Soumen (素麺そ-うめん)

Soumen is the fine, white Japanese noodle, maybe one of the thinnest noodles you will ever see in Japan. I remember trying them for the first time and thinking “Wow, if I wrap three of these together, I could probably floss with them.”

Being as thin as they are makes many of the soumen dishes very light and easy to eat. Don’t let their thin appearance fool you, though. These little guys, when prepared correctly can pack a delicious wallop of Japanese taste.

Though Soumen is primarily eaten cold, there is a dish called nyumen (煮麺 – にゅうめん)which uses soumen noodles in a hot, soy sauce-based broth(I haven’t had the pleasure of trying it yet, though).

The Japan Guy’s Soumen Recommendation
I don’t have the specific name of a soumen dish for you to try, but I usually eat my soumen cold, topped with spicy ground chicken, red peppers and green onions.

Ramen (らめん)

These Japanese noodles are my personal favorite! Though ramen is originally a Chinese dish, Japan has put it’s own tasty signature on this dish. There are countless types of ramen dishes. Some are your typical types of soup, while others are local specialties or even original restaurant concoctions.

These are the four major types of ramen:

  1. Miso (味噌 – みそ) or soy-bean paste-based broth
  2. Shouyu (醤油 – しょうゆ) or soy-sauce based broth
  3. Tonkotsu (豚骨 – とんこつ) or pork bones/pork belly based broth
  4. Shio (塩 – しお) or salt-based broth

I have tried every one of these types (except for salt) and every one of this is tasty. The cool thing about ramen is that no two shops will make it the same way and they can both be equally tasty.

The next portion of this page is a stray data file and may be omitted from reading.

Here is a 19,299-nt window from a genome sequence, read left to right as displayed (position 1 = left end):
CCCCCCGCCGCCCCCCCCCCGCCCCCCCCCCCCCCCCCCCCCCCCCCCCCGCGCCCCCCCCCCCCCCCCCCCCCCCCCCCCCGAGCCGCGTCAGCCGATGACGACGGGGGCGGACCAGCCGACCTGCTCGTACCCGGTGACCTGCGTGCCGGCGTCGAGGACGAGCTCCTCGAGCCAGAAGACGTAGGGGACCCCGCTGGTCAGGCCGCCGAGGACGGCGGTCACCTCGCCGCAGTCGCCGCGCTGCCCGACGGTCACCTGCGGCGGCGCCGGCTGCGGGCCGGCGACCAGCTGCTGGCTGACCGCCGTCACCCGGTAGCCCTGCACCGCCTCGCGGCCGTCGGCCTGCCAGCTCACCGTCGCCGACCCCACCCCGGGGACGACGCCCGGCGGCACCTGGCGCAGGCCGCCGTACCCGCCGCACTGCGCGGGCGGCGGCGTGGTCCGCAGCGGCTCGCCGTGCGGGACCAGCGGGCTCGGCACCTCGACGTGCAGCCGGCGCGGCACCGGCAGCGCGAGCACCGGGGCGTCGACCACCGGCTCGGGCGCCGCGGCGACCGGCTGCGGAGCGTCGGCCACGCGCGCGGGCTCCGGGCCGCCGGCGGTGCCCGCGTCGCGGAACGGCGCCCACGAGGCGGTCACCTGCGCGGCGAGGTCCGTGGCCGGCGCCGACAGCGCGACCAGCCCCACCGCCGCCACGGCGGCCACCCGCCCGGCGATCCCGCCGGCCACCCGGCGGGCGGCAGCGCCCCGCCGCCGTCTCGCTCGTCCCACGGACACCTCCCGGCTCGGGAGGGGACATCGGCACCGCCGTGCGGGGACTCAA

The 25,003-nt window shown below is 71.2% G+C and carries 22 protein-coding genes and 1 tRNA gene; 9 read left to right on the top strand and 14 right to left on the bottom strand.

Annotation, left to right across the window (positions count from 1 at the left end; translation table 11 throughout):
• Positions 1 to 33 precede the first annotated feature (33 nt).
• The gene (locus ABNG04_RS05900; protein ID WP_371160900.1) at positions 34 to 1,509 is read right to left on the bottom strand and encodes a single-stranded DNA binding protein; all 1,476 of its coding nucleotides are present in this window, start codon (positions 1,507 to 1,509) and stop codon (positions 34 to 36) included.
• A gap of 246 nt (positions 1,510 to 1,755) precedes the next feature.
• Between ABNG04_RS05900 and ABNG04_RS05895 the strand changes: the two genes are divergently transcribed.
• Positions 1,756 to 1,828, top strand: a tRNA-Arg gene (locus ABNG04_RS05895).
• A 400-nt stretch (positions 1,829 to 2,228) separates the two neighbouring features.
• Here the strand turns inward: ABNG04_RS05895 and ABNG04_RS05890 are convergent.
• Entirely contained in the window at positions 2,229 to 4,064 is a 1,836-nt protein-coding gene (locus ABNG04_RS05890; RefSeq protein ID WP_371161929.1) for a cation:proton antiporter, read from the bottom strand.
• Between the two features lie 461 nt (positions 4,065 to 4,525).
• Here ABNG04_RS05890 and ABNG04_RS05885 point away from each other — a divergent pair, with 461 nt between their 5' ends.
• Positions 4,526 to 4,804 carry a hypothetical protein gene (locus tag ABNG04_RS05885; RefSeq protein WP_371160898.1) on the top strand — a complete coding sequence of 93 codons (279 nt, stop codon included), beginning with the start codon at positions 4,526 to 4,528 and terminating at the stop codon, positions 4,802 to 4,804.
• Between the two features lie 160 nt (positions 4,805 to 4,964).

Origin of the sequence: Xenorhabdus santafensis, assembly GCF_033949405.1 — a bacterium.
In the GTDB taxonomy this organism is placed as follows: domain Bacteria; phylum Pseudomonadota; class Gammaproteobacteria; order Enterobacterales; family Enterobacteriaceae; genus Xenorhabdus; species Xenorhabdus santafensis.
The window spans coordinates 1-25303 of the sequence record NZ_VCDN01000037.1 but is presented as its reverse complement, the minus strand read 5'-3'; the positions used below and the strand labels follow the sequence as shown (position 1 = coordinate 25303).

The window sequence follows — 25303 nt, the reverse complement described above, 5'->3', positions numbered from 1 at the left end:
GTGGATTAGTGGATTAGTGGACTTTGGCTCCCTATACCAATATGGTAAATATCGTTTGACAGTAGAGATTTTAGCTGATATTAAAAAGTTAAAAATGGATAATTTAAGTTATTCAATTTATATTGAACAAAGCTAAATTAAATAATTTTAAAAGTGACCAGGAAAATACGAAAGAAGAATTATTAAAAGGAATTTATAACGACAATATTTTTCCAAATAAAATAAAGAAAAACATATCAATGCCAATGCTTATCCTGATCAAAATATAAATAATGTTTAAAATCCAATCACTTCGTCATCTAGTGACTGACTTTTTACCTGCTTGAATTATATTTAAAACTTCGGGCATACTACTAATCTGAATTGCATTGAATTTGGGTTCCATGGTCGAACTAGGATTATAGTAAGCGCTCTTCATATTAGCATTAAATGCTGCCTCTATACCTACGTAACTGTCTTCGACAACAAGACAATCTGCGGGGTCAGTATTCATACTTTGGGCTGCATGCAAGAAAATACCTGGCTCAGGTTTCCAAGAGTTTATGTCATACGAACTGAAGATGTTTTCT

Popular ramen ingredient additions: pork, bean sprouts, seaweed, kamaboko (steamed, fish-paste cake), and green onions.

Though these four standard types of ramen are wonderful, but there are other ramen dishes that are EASILY just as good.

The Japan Guy’s Ramen Recommendations
Tsukimi Ramen (月見らめん – つきみらめん)
Moon ramen. The way you know if you’re eating tsukimi ramen is if you see a raw egg (the moon) sitting in the middle of it. I know some of you may not be fans of going all Stallone-style, eating raw eggs. But if you stir the raw egg into your soup, not only will you not notice, you’ll might actually like it.

Yummy Tsukimi Ramen

See the yellow ‘moon’ right in middle?

Gomoku Ramen (五目らめん – ごむくらめん)
This is one of those dishes you can’t go wrong with. Gomoku loosely translates to mean a five ingredient mixture. I’m not sure of all five ingredients, or even if it always has to be five, but the gomoku I’ve tried generally has several types of vegetables, chicken, and mushrooms.

Tasty Gomoku Soba

Gomoku the noodles that mix it up. This is actually a picture of the soba version (I eat quite a bit of soba), but the same restaurant has gomoku ramen, too! TASTY!

*Did you also know that there are gomoku onigiri (rice balls) and gomoku sushi?
Now that the weather is starting to cool down quite a bit here in Japan, a hearty bowl of ramen is a perfect fall/winter food.

Udon (うどん)

The thick, Japanese wheat noodle. These are without a doubt the thickest noodles I have ever eaten, but they are so good! Udon noodles can also be eaten hot or cold depending on the dish.

The Japan Guy’s Udon Recommendations